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Copyright ©The Author(s) 2022. Published by Baishideng Publishing Group Inc. All rights reserved.
World J Transplant. Jul 18, 2022; 12(7): 142-156
Published online Jul 18, 2022. doi: 10.5500/wjt.v12.i7.142
Cardiac risk stratification of the liver transplant candidate: A comprehensive review
Sanjana Nagraj, Spyros Peppas, Maria Gabriela Rubianes Guerrero, Damianos G Kokkinidis, Felipe I Contreras-Yametti, Sandhya Murthy, Ulrich P Jorde
Sanjana Nagraj, Maria Gabriela Rubianes Guerrero, Department of Medicine, Jacobi Medical Center/Albert Einstein College of Medicine, New York City, NY 10461, United States
Spyros Peppas, Department of Gastroenterology, Athens Naval Hospital, Athens 115 21, Greece
Damianos G Kokkinidis, Section of Cardiovascular Medicine, Yale University School of Medicine, Yale New Haven Hospital, New Haven, CT 06510, United States
Felipe I Contreras-Yametti, Department of Medicine, Wellstar Atlanta Medical Center, Atlanta, GA 30312, United States
Sandhya Murthy, Ulrich P Jorde, Division of Cardiology, Montefiore Medical Center, Albert Einstein College of Medicine, New York City, NY 10467, United States
ORCID number: Sanjana Nagraj (0000-0002-6230-7214); Spyros Peppas (0000-0002-2661-978X); Maria Gabriela Rubianes Guerrero (0000-0002-7412-5354); Damianos G Kokkinidis (0000-0002-1381-4754); Felipe I Contreras-Yametti (0000-0003-0799-4805); Sandhya Murthy (0000-0002-9337-329X); Ulrich P Jorde (0000-0002-9476-6466).
Author contributions: Nagraj S, Peppas S, Kokkinidis DG, Rubianes Guerrero MG, Contreras-Yametti FI, Murthy S, and Jorde UP contributed to the conceptualization, methodology, validation of the manuscript; Nagraj S, Peppas S, Rubianes Guerrero MG, Kokkinidis DG, and Contreras-Yametti FI involved in manuscript writing original draft; Kokkinidis DG, Murthy S, and Jorde UP contributed to the manuscript writing, review editing and supervision; and all authors have read and approve the final manuscript.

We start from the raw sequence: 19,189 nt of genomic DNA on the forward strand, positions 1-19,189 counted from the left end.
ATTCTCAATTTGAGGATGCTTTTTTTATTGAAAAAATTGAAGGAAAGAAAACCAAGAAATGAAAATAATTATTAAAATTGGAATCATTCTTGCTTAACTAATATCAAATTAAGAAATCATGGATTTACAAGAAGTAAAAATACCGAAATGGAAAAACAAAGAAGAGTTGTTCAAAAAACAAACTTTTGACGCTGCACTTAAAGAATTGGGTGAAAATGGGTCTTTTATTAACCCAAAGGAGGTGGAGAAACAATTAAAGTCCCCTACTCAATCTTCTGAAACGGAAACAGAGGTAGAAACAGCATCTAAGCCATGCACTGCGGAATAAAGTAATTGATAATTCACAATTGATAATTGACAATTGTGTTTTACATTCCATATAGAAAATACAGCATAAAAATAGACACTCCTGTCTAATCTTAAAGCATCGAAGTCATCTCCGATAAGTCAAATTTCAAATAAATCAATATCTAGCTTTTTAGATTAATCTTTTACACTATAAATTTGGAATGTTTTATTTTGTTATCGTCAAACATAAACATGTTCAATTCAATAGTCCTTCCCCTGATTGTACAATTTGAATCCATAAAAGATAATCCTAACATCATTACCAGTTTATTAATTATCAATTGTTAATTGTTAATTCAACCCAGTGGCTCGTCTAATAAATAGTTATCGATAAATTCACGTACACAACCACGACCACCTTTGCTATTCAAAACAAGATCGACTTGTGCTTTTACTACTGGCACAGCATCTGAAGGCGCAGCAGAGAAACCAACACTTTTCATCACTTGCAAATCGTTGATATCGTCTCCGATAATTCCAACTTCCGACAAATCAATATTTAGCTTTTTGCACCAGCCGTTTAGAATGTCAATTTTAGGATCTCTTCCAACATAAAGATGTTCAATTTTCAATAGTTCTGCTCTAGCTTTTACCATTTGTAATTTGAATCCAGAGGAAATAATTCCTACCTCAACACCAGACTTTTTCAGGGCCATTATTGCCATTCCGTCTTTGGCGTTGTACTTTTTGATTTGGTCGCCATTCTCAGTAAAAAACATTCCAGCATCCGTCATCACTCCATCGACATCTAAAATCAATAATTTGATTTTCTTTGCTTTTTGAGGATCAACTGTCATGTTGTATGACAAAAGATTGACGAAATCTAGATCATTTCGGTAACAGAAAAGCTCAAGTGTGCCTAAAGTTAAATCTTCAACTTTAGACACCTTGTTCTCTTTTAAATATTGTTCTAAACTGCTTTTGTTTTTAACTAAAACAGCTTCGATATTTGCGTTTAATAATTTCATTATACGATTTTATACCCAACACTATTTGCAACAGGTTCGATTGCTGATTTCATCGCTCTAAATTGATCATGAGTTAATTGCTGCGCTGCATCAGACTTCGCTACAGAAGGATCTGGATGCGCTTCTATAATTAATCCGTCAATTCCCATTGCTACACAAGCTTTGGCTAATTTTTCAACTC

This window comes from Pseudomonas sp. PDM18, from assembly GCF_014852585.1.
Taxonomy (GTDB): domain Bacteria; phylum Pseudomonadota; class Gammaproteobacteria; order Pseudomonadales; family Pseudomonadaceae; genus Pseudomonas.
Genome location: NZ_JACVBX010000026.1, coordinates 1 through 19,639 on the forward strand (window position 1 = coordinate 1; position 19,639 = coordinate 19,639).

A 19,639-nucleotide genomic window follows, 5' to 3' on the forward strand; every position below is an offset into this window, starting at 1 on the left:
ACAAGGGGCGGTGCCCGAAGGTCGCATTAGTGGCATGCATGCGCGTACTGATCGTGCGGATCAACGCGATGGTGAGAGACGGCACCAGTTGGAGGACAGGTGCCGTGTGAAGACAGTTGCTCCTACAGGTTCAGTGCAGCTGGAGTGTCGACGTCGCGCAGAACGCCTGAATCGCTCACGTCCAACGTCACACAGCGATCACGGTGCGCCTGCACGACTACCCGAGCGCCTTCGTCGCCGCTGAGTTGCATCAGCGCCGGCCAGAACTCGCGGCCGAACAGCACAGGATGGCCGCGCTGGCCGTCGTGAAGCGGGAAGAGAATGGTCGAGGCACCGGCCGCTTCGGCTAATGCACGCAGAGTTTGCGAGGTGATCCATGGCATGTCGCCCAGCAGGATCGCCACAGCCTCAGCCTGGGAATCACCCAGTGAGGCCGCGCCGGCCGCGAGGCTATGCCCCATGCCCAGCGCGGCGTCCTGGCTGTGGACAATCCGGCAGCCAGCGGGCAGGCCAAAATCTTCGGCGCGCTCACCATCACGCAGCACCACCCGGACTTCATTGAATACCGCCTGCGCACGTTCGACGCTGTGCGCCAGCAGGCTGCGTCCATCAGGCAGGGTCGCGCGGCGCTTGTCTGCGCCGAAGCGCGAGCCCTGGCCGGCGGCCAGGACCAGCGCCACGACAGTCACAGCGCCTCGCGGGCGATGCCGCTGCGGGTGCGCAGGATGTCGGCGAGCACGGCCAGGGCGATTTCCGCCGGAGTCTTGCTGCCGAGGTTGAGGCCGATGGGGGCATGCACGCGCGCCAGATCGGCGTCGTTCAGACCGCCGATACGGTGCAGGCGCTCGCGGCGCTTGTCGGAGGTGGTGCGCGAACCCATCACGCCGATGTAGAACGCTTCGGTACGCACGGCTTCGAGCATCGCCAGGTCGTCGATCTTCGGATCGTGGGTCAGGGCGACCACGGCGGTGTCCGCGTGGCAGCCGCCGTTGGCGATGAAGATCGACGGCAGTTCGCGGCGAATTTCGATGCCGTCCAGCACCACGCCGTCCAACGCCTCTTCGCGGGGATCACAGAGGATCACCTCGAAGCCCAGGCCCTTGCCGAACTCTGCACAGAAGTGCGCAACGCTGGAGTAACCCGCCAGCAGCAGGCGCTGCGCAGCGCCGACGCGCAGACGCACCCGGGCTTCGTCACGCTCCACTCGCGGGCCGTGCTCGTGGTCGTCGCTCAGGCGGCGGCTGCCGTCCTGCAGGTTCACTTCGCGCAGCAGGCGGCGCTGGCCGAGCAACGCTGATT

Conflict-of-interest statement: All the authors report no relevant conflicts of interest for this article.
Open-Access: This article is an open-access article that was selected by an in-house editor and fully peer-reviewed by external reviewers. It is distributed in accordance with the Creative Commons Attribution NonCommercial (CC BY-NC 4.0) license, which permits others to distribute, remix, adapt, build upon this work non-commercially, and license their derivative works on different terms, provided the original work is properly cited and the use is non-commercial. See: https://creativecommons.org/Licenses/by-nc/4.0/
Corresponding author: Sanjana Nagraj, MBBS, Doctor, Department of Medicine, Jacobi Medical Center/Albert Einstein College of Medicine, 1400 Pelham Parkway S, New York City, NY 10461, United States. sanjana94nagraj@gmail.com
Received: January 13, 2022
Peer-review started: January 13, 2022
First decision: June 6, 2022
Revised: June 15, 2022
Accepted: June 23, 2022
Article in press: June 23, 2022
Published online: July 18, 2022

Abstract

Cardiovascular diseases (CVD) form a principal consideration in patients with end-stage liver disease (ESLD) undergoing evaluation for liver transplant (LT) with prognostic implications in the peri- and post-transplant periods. As the predominant etiology of ESLD continues to evolve, addressing CVD in these patients has become increasingly relevant. Likewise, as the number of LTs increase by the year, the proportion of older adults on the waiting list with competing comorbidities increase, and the demographics of LT candidates evolve with parallel increases in their CVD risk profiles. The primary goal of cardiac risk assessment is to preemptively reduce the risk of cardiovascular morbidity and mortality that may arise from hemodynamic stress in the peri- and post-transplant periods. The complex hemodynamics shared by ESLD patients in the pre-transplant period with adverse cardiovascular events occurring in only some of these recipients continue to challenge currently available guidelines and their uniform applicability. This review focusses on cardiac assessment of LT candidates in a stepwise manner with special emphasis on preoperative patient optimization. We hope that this will reinforce the importance of cardiovascular optimization prior to LT, prevent futile LT in those with advanced CVD beyond the stage of optimization, and thereby use the finite resources prudently.